There's a gross moment or two in this, but its direct comparison of drug pushers and Big Food is right on target to me. Its paid flacks will not only disagree but feign outrage, but that's what they do. The fact is, a substantial portion of what Big Food concocts and purveys is as health-threatening as illegal drugs. Read more »
There is plenty that Big Food could do to lessen its crushing effect on national health, and for a moment there, it seemed as though it wanted to hear some ideas. But then it realized what it had done and said "screw you" to the nice doctor it had invited. So Dr. Yoni Freedhoff made his slides into a presentation for you and me ... Read more »
I've begun building a section of speeches I've given to my Toastmasters club on this blog, because ... well, I should be honest, it's at least partly because I'm a showoff. (Too much of one? You decide.)
But also, I am a professional speaker, and I want to highlight both my ideas and my speaking style for buyers and event planners who can't help but benefit from hiring me. Read more »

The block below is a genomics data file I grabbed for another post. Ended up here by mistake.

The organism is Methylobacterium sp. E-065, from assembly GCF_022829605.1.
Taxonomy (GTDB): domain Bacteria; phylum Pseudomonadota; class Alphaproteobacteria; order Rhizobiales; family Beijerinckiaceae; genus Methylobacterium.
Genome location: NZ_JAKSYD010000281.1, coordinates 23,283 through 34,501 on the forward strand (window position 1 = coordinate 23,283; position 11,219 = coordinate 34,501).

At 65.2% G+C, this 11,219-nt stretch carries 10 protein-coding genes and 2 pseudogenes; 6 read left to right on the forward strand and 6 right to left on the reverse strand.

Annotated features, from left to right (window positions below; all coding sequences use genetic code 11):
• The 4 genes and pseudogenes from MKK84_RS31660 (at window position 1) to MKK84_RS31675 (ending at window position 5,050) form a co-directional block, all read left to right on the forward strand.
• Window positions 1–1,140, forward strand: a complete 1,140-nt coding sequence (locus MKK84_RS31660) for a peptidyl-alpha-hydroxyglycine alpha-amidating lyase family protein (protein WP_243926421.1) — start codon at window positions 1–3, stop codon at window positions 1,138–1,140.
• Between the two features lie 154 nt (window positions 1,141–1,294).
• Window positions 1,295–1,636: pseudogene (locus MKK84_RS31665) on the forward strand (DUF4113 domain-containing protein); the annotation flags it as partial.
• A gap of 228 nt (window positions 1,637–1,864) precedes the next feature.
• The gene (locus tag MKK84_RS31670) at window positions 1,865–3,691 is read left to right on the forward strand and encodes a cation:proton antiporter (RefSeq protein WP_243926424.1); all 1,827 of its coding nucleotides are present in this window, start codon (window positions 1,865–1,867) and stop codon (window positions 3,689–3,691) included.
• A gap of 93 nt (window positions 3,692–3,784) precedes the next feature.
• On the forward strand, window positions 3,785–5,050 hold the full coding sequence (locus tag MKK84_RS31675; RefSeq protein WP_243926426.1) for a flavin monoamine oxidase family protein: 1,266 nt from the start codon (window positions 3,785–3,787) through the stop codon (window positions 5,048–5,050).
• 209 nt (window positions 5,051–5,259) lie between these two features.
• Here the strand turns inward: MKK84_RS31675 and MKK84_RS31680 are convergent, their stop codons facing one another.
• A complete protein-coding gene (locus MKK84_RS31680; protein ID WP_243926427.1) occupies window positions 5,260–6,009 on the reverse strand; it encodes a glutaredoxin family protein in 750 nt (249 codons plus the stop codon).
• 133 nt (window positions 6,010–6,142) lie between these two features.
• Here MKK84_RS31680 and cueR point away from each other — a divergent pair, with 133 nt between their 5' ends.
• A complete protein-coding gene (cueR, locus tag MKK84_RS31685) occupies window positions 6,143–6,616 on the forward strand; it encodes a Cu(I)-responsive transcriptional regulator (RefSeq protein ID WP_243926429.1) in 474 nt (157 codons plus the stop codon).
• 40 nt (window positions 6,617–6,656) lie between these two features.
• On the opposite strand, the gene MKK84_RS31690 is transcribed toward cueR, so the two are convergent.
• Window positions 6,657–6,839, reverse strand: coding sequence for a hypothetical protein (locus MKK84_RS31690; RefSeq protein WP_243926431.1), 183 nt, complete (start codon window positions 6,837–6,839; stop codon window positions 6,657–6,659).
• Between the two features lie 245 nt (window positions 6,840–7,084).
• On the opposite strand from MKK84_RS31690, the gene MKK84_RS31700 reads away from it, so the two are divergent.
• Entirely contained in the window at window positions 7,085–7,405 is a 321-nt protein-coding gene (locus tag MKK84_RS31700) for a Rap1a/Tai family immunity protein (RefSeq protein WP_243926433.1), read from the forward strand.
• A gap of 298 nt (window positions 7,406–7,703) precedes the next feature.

If you haven't seen this, then you should. And then, you should share.
Here's my most recent Toastmasters speech, which I gave yesterday at our club in Lexington. I'm particularly happy with it, and the time is only about 7 minutes.
Tell me if you have thoughts about it.
For some reason, I keep going back to France, even though I haven't had the best of results. I gave this speech to my Toastmasters Club.
Over the years, people have occasionally opined that the kit of actions that has allowed me to lose 155 pounds and keep it off 20 years is "a lot." 'Course, "a lot" is a relative term, but not a useful one necessarily. "A little" or "a lot" both miss the point of a desired outcome; "enough" is the only thing that matters:
If you want an outcome, are you doing enough to get it?
And how do you know if it's enough? Within a wholesome range, you can judge by results.
If you're getting the results you want, you're doing enough. Read more »
This isn't my only thought on the subject, or even the primary one; I expect to pen that in the next day or two. But I see legitimate, informed citations of food addiction — as opposed to dumb tweets such as "OMG, cayenne-encrusted popcorn shrimp balls dipper in cranberry honey mustard, my new food addiction! — almost every day. Here's another one, from Nourish, a short video featuring Dr. Nadine Burke.
You may know that I've begun a series of short videos offering dieting advice that doesn't focus on food. As you (should) know, I'm not a nutritionist, or researcher, or clinician, and I have no desire whatsoever to advise others on food plans. What I am is a person with the experiences having been very fat for decades and then having escaped that obesity, also for decades (so far). Read more »
Because I haven't posted from "Britain's Got Talent" recently...